The Egyptian military is facing criticism for a video that shows a soldier shooting a sleeping enemy combatant.
Col. Gharib Abdel Hafez shared a video Sunday of Egyptian soldiers taking part in counterterrorism operations in the north of the Sinai Peninsula. At one point, the video shows an Egyptian soldier shooting an enemy fighter who is presumably sleeping in a makeshift structure. Another frame shows a man, seemingly unarmed, running until he is shot from above. A total of 89 fighters were killed in the operation, according to the video.
Egypt has been battling the Islamic State, al-Qaeda and other Islamist insurgents in Sinai since 2011.
The United Kingdom-based human rights organization Amnesty International condemned the video Thursday. Amnesty said the video showed “cold-blooded killings” and accused the Egyptian military of violating international law.
“The harrowing scenes in this video serve as a chilling reminder that the Egyptian authorities hold international law in contempt,” said researcher Philip Luther.
Amnesty further criticized the United States for its extensive military aid to Egypt in light of such conduct. Relatedly, US Senator Chris Murphy (D-CT) asked US President Joe Biden last month to withhold aid to Egypt due to human rights concerns.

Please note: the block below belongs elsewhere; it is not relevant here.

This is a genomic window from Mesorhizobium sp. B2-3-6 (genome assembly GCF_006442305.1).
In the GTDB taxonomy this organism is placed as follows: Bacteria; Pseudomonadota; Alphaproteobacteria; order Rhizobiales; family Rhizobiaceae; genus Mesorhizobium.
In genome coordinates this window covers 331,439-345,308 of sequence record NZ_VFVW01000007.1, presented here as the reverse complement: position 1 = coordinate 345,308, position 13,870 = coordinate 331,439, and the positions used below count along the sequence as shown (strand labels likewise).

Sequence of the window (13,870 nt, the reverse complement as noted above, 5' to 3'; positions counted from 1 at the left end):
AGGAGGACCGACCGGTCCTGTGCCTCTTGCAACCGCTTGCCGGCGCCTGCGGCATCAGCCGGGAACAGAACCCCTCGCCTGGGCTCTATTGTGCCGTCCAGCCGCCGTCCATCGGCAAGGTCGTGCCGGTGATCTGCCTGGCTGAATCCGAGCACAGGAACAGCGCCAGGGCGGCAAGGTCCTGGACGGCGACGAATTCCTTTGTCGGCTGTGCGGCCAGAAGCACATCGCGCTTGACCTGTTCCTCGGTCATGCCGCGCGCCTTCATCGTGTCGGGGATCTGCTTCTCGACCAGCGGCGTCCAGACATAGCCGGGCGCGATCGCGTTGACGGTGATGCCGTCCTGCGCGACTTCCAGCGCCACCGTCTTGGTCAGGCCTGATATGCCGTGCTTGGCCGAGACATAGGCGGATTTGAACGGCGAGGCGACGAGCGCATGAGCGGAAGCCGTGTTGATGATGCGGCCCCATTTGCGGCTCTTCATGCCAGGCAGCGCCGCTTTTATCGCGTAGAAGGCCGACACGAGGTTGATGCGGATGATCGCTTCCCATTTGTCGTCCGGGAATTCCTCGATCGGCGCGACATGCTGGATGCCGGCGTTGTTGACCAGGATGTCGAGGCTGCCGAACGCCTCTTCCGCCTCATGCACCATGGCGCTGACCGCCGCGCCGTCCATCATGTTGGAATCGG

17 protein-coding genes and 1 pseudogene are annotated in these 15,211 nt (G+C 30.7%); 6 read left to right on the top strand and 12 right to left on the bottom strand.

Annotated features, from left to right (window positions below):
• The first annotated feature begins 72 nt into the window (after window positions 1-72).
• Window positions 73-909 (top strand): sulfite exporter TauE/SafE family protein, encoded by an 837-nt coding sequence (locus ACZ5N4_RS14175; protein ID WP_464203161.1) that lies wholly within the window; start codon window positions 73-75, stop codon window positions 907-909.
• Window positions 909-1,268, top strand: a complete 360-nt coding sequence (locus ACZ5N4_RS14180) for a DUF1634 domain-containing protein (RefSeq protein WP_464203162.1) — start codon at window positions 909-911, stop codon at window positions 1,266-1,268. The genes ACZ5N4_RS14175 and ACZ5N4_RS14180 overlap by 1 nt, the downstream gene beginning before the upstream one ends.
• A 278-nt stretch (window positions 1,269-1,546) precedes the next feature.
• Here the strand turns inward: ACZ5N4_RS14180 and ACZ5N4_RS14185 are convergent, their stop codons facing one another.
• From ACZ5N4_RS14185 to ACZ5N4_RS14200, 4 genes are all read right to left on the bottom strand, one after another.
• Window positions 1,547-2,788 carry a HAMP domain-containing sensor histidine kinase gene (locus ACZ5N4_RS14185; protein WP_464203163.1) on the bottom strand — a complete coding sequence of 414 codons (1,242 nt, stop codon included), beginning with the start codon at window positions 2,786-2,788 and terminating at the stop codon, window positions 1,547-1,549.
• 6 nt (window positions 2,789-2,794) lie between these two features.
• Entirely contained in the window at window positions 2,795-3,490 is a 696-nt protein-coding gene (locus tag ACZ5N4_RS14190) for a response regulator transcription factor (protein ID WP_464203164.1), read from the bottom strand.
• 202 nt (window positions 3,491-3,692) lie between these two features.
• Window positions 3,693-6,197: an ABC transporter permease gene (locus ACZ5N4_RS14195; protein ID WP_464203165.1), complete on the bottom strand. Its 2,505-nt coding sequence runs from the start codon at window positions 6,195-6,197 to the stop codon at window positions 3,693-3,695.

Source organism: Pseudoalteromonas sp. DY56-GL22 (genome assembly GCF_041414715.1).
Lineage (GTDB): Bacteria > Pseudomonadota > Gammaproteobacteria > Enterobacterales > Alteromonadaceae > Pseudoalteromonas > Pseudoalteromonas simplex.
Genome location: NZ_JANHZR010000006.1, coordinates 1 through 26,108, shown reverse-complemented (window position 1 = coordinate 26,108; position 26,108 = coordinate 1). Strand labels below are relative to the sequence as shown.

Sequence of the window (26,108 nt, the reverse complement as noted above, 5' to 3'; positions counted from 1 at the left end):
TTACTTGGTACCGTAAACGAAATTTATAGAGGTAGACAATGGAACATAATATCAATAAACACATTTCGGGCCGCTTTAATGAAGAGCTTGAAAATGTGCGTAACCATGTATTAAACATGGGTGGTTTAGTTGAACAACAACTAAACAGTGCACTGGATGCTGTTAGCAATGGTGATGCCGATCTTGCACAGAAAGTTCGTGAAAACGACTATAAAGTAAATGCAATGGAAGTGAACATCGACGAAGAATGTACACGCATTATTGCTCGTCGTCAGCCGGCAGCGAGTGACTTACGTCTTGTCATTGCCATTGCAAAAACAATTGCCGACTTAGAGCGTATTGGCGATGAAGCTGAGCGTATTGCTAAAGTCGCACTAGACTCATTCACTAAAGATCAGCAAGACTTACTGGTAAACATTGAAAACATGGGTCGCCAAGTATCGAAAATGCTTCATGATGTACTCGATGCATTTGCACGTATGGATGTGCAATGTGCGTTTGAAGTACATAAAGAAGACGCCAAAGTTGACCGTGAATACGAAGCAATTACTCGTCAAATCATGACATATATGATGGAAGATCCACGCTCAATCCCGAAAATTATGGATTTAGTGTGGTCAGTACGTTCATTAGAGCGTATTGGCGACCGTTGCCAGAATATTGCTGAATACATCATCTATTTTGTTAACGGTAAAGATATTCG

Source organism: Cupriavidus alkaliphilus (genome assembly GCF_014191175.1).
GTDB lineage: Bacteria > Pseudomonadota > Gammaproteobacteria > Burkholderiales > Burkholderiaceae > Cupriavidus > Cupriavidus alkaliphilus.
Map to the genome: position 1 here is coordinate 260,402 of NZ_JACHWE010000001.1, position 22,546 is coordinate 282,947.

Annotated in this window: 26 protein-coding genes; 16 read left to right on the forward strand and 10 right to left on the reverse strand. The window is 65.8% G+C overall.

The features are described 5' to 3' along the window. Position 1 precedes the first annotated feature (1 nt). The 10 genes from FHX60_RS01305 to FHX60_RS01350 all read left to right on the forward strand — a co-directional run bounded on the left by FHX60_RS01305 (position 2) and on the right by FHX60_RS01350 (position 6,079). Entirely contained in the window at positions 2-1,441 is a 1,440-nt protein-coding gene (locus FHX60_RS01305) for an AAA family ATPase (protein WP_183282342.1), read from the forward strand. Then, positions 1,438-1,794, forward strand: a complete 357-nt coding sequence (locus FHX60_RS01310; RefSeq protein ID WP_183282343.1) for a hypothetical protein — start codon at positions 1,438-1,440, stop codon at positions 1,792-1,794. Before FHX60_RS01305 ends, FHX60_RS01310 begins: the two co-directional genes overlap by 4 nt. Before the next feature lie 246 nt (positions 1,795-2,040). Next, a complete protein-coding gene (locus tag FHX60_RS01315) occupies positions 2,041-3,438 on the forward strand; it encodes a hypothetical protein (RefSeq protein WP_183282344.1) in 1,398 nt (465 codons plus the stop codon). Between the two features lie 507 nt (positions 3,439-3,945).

Egyptian security forces have been accused of carrying out extrajudicial killings in the recent past. Forensic experts and families of the killed have also disputed Egypt's accounts of killing enemy fighters.
Whether sleeping soldiers can be killed under international law is somewhat a matter of debate. The Geneva Conventions, which are a universally recognized set of laws on warfare, forbid attacking soldiers who are “hors de combat” — a French term meaning “outside of combat.” This can refer to soldiers who are attempting to surrender or who are incapacitated by way of injury, unconsciousness, sickness, and so forth. The conventions do not mention sleep.
The US military’s rules of engagement hold that if an enemy has been declared hostile by an appropriate authority, then soldiers do not need a hostile act to initiate combat. The rules do encourage that proportional force for the matter at hand often be used.